About Marlow Common
Marlow Common (North) Local Nature Reserve consists primarily of English oak and silver birch with an understorey of bracken.
The glaciation effect
At the end of the ice age, ‘glacial wash’ consisting of gravel and clay, was deposited in thick folds. These deposits mask the underlying chalk geology and help make the soil acidic, which is unusual for the Chilterns.
History and culture
The soil type is responsible for the Common’s character and richness in culture, history and wildlife. Because of its poor soil, the Common was only fit for rough grazing. Records from 1746 reveal that sheep once grazed the land as a right of Common, granted by the Lord of the Manor to his tenants.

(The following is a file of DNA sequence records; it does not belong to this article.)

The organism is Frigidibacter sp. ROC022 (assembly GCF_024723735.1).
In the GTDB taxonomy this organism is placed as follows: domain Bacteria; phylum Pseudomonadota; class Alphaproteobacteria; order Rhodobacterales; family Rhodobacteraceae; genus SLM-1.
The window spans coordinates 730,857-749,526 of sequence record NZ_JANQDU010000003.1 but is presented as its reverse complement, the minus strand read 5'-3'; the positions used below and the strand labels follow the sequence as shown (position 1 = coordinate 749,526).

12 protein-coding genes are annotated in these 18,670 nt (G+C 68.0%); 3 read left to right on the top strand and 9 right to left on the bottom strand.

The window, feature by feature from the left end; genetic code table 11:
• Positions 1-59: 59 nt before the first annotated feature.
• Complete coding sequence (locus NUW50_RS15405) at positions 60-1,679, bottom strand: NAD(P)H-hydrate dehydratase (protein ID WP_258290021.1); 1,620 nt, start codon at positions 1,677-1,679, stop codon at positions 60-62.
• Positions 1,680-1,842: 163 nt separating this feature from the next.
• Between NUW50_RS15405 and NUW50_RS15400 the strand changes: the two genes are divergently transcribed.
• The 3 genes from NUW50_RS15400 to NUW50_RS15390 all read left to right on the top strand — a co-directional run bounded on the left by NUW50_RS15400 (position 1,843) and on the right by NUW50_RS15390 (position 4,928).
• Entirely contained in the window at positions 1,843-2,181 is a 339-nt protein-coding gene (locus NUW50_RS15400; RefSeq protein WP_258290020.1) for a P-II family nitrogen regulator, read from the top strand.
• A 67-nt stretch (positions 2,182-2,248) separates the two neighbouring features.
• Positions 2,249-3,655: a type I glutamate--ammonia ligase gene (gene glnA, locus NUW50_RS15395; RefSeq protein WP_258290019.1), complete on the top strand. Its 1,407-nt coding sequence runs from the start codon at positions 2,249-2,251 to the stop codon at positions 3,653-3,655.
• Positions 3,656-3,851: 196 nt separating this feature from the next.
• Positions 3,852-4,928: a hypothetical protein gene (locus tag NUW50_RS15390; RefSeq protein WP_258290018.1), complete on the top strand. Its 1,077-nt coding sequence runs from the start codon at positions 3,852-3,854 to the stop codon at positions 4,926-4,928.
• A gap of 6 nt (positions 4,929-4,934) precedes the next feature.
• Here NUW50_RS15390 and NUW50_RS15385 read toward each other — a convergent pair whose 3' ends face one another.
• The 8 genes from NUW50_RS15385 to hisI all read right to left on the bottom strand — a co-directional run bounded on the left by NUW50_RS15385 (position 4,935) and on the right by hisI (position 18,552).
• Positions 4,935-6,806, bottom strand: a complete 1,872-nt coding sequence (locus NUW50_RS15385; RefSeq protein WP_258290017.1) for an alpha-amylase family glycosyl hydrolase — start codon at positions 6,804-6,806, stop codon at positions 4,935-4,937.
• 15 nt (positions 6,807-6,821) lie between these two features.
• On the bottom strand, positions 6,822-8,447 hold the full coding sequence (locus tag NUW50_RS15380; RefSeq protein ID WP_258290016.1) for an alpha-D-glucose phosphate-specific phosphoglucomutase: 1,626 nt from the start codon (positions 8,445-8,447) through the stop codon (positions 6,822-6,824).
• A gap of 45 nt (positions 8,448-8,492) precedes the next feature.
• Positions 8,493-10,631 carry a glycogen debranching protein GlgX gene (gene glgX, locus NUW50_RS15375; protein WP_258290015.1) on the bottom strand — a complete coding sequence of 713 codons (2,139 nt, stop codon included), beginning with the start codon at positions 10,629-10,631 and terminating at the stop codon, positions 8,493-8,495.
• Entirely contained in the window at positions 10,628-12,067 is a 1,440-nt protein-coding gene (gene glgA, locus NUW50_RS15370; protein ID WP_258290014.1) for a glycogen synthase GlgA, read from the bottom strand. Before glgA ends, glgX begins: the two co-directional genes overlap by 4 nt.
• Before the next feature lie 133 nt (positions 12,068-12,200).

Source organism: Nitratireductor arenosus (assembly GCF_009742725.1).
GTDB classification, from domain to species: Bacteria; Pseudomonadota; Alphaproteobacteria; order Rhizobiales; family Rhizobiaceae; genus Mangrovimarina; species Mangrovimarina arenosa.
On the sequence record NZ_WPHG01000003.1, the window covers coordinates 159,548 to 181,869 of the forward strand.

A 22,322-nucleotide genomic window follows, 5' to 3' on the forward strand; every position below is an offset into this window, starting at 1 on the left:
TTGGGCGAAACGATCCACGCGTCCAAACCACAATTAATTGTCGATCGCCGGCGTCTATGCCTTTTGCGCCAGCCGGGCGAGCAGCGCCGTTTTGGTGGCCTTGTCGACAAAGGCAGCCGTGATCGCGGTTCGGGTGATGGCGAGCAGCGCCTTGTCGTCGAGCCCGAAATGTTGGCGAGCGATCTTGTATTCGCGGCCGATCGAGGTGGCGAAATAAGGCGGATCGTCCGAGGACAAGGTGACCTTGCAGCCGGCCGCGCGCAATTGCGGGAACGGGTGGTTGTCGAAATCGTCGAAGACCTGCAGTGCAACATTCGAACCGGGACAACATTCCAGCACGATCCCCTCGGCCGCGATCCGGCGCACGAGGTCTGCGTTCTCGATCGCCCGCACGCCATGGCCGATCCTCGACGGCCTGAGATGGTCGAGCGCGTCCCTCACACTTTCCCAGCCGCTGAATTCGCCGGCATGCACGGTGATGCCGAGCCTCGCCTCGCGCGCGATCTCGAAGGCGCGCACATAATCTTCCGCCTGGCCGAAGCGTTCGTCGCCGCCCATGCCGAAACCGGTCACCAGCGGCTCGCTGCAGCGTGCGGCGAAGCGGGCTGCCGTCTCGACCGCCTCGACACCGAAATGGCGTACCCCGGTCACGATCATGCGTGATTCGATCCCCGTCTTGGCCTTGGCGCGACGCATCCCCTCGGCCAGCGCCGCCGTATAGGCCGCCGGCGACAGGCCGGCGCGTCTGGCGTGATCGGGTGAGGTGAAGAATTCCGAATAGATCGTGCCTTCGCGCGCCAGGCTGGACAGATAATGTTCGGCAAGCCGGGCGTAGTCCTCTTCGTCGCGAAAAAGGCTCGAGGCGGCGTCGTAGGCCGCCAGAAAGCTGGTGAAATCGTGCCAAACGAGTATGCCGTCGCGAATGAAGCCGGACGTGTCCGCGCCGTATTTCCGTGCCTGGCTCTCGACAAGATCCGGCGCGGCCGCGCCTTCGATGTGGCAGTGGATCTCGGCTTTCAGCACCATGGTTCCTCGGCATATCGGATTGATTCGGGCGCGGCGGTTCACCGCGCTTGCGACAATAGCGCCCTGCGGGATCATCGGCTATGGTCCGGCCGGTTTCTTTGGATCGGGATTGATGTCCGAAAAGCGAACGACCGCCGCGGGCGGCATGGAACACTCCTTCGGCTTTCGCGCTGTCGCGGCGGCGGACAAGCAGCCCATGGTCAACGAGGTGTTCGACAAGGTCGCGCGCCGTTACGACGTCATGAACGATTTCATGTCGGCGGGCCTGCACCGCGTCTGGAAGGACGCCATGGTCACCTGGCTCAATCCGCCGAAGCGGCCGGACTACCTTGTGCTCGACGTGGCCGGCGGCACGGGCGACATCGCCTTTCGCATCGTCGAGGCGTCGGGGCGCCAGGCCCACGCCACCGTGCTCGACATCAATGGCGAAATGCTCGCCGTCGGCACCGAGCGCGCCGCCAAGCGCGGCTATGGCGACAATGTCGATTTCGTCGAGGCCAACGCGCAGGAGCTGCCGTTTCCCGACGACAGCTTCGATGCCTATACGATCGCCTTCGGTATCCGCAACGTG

In addition to grazing their sheep, tenants also had rights to gather firewood and to ‘lesser housebote’ – that is, use the timber from the Common for household repairs.
From at least the early 1700s until the 1870s the Common was a heath – grasses, heather and patches of gorse thrived on the poor soil and there were hardly any trees. Today, many oaks of around a hundred years old fill most of the Common and surround a few patches of heath.
In England only one sixth of the heathland present in 1800 now remains, because of its rarity, lowland heathland is a prlority for nature conservation in Buckinghamshire.
Local Nature Reserves (LNRs) are designed to be of importance for wildlife, geology, education and public enjoyment. To find out more about them, visit the LNR pages in Natural England's website.